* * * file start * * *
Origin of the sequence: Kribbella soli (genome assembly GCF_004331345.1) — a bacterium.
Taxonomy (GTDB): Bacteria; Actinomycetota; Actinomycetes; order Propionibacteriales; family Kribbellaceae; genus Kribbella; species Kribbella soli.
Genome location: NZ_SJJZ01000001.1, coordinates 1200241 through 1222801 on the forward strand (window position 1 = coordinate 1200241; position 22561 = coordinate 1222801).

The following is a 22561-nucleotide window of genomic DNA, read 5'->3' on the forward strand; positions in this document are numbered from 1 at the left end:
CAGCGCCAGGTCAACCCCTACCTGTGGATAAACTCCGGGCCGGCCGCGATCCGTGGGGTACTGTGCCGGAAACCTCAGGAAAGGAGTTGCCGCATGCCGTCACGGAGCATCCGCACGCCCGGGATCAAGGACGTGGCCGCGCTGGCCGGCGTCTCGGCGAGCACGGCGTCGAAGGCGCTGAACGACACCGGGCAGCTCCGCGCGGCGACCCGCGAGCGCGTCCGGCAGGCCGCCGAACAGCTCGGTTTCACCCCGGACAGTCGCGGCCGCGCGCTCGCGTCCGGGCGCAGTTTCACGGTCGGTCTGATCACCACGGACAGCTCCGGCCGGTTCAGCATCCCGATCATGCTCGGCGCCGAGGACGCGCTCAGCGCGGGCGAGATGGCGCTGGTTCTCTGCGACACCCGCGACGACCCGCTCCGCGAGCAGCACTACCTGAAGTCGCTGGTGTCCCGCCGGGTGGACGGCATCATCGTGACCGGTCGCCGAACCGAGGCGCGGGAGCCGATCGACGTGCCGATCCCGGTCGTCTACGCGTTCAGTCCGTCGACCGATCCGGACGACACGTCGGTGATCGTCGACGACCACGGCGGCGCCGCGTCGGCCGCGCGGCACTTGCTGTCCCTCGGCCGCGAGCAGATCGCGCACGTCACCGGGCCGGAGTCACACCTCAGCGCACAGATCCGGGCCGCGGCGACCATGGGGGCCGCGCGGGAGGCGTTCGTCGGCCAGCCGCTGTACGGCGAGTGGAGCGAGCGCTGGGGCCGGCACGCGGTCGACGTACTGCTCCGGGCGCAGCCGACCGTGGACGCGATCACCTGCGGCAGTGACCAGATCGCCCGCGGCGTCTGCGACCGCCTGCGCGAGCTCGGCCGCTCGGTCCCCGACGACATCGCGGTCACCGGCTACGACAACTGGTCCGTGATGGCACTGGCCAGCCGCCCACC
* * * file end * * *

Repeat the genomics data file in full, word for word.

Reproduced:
Origin of the sequence: Kribbella soli (genome assembly GCF_004331345.1) — a bacterium.
Taxonomy (GTDB): Bacteria; Actinomycetota; Actinomycetes; order Propionibacteriales; family Kribbellaceae; genus Kribbella; species Kribbella soli.
Genome location: NZ_SJJZ01000001.1, coordinates 1200241 through 1222801 on the forward strand (window position 1 = coordinate 1200241; position 22561 = coordinate 1222801).

The following is a 22561-nucleotide window of genomic DNA, read 5'->3' on the forward strand; positions in this document are numbered from 1 at the left end:
CAGCGCCAGGTCAACCCCTACCTGTGGATAAACTCCGGGCCGGCCGCGATCCGTGGGGTACTGTGCCGGAAACCTCAGGAAAGGAGTTGCCGCATGCCGTCACGGAGCATCCGCACGCCCGGGATCAAGGACGTGGCCGCGCTGGCCGGCGTCTCGGCGAGCACGGCGTCGAAGGCGCTGAACGACACCGGGCAGCTCCGCGCGGCGACCCGCGAGCGCGTCCGGCAGGCCGCCGAACAGCTCGGTTTCACCCCGGACAGTCGCGGCCGCGCGCTCGCGTCCGGGCGCAGTTTCACGGTCGGTCTGATCACCACGGACAGCTCCGGCCGGTTCAGCATCCCGATCATGCTCGGCGCCGAGGACGCGCTCAGCGCGGGCGAGATGGCGCTGGTTCTCTGCGACACCCGCGACGACCCGCTCCGCGAGCAGCACTACCTGAAGTCGCTGGTGTCCCGCCGGGTGGACGGCATCATCGTGACCGGTCGCCGAACCGAGGCGCGGGAGCCGATCGACGTGCCGATCCCGGTCGTCTACGCGTTCAGTCCGTCGACCGATCCGGACGACACGTCGGTGATCGTCGACGACCACGGCGGCGCCGCGTCGGCCGCGCGGCACTTGCTGTCCCTCGGCCGCGAGCAGATCGCGCACGTCACCGGGCCGGAGTCACACCTCAGCGCACAGATCCGGGCCGCGGCGACCATGGGGGCCGCGCGGGAGGCGTTCGTCGGCCAGCCGCTGTACGGCGAGTGGAGCGAGCGCTGGGGCCGGCACGCGGTCGACGTACTGCTCCGGGCGCAGCCGACCGTGGACGCGATCACCTGCGGCAGTGACCAGATCGCCCGCGGCGTCTGCGACCGCCTGCGCGAGCTCGGCCGCTCGGTCCCCGACGACATCGCGGTCACCGGCTACGACAACTGGTCCGTGATGGCACTGGCCAGCCGCCCACC